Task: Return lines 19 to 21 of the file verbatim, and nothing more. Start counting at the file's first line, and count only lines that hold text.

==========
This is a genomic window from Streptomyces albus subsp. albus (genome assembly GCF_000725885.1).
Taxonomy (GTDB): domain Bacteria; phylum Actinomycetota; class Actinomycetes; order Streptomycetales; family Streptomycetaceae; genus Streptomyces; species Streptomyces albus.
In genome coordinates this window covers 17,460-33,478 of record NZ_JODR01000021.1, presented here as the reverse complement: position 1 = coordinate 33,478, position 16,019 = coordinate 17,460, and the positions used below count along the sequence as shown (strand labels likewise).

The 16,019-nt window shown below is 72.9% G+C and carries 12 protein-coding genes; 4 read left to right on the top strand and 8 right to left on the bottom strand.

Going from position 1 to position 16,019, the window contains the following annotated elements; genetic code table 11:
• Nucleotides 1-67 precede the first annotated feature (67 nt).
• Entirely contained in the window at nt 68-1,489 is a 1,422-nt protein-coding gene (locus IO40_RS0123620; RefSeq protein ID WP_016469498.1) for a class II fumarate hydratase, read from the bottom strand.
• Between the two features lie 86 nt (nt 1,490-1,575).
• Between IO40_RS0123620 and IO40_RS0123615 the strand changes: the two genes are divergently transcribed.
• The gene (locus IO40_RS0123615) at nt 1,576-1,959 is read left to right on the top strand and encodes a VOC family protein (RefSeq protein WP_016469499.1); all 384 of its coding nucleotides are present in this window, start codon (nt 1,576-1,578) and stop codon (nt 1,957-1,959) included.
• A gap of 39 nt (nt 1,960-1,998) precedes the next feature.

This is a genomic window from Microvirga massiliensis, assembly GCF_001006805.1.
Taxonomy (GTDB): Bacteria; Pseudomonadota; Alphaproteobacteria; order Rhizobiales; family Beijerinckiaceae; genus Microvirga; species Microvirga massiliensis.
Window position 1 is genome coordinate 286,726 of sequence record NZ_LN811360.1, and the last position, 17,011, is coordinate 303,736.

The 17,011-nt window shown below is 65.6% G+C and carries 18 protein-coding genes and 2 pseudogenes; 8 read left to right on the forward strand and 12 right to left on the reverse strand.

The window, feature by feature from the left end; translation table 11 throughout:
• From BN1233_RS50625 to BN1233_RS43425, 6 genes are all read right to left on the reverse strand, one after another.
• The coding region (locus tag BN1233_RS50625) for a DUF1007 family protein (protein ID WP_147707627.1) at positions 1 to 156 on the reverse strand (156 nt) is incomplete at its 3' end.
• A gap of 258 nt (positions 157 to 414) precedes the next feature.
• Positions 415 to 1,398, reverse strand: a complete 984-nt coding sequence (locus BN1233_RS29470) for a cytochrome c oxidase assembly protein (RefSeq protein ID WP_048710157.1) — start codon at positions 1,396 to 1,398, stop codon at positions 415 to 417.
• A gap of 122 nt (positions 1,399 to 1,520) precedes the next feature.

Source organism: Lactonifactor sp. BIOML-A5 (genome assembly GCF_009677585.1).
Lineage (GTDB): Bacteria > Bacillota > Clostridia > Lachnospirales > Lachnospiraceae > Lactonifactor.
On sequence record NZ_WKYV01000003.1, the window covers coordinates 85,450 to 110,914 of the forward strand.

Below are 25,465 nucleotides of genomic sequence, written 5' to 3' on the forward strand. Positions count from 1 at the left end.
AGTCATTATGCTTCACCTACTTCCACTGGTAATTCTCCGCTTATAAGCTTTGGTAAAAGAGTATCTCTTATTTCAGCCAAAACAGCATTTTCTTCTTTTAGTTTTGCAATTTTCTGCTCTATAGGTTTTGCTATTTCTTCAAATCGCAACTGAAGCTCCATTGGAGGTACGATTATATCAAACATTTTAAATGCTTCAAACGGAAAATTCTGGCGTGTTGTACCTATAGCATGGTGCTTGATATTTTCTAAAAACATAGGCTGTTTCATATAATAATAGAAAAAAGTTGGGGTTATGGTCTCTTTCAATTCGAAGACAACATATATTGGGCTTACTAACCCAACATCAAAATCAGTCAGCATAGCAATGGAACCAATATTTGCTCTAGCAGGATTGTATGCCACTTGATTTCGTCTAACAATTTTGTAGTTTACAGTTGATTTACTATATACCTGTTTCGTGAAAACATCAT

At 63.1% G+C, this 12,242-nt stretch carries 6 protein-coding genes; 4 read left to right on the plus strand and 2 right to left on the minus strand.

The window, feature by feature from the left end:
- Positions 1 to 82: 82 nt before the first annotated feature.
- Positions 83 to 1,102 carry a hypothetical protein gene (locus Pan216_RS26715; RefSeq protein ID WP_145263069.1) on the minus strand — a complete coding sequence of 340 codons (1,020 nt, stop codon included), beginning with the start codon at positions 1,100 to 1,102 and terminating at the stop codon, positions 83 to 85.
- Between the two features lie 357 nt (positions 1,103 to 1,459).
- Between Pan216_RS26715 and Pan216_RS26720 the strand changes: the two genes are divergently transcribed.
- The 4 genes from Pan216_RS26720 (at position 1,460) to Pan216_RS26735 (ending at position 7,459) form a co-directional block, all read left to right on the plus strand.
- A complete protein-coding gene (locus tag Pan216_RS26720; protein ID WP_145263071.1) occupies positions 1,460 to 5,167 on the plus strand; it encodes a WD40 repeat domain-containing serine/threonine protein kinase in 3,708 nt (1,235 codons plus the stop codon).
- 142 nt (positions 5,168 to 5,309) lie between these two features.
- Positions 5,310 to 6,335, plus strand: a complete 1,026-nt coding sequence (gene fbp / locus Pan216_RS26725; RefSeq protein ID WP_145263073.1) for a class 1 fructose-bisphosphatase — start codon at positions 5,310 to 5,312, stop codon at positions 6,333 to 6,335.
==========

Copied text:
• A gap of 258 nt (positions 157 to 414) precedes the next feature.
• Positions 415 to 1,398, reverse strand: a complete 984-nt coding sequence (locus BN1233_RS29470) for a cytochrome c oxidase assembly protein (RefSeq protein ID WP_048710157.1) — start codon at positions 1,396 to 1,398, stop codon at positions 415 to 417.
• A gap of 122 nt (positions 1,399 to 1,520) precedes the next feature.